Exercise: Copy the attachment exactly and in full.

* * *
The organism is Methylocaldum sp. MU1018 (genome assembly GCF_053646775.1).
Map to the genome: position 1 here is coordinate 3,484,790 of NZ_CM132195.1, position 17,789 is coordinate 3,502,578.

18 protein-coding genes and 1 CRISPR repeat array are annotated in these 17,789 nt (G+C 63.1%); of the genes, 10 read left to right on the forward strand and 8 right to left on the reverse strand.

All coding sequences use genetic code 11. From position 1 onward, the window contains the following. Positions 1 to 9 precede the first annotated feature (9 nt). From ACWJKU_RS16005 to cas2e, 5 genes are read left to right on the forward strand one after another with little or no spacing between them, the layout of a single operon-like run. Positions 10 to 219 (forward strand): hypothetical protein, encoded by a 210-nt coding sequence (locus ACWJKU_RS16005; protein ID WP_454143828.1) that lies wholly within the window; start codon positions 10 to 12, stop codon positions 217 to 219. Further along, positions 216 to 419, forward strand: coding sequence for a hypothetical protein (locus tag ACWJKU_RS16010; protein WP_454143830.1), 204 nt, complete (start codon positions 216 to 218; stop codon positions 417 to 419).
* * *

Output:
The organism is Methylocaldum sp. MU1018 (genome assembly GCF_053646775.1).
Map to the genome: position 1 here is coordinate 3,484,790 of NZ_CM132195.1, position 17,789 is coordinate 3,502,578.

18 protein-coding genes and 1 CRISPR repeat array are annotated in these 17,789 nt (G+C 63.1%); of the genes, 10 read left to right on the forward strand and 8 right to left on the reverse strand.

All coding sequences use genetic code 11. From position 1 onward, the window contains the following. Positions 1 to 9 precede the first annotated feature (9 nt). From ACWJKU_RS16005 to cas2e, 5 genes are read left to right on the forward strand one after another with little or no spacing between them, the layout of a single operon-like run. Positions 10 to 219 (forward strand): hypothetical protein, encoded by a 210-nt coding sequence (locus ACWJKU_RS16005; protein ID WP_454143828.1) that lies wholly within the window; start codon positions 10 to 12, stop codon positions 217 to 219. Further along, positions 216 to 419, forward strand: coding sequence for a hypothetical protein (locus tag ACWJKU_RS16010; protein WP_454143830.1), 204 nt, complete (start codon positions 216 to 218; stop codon positions 417 to 419).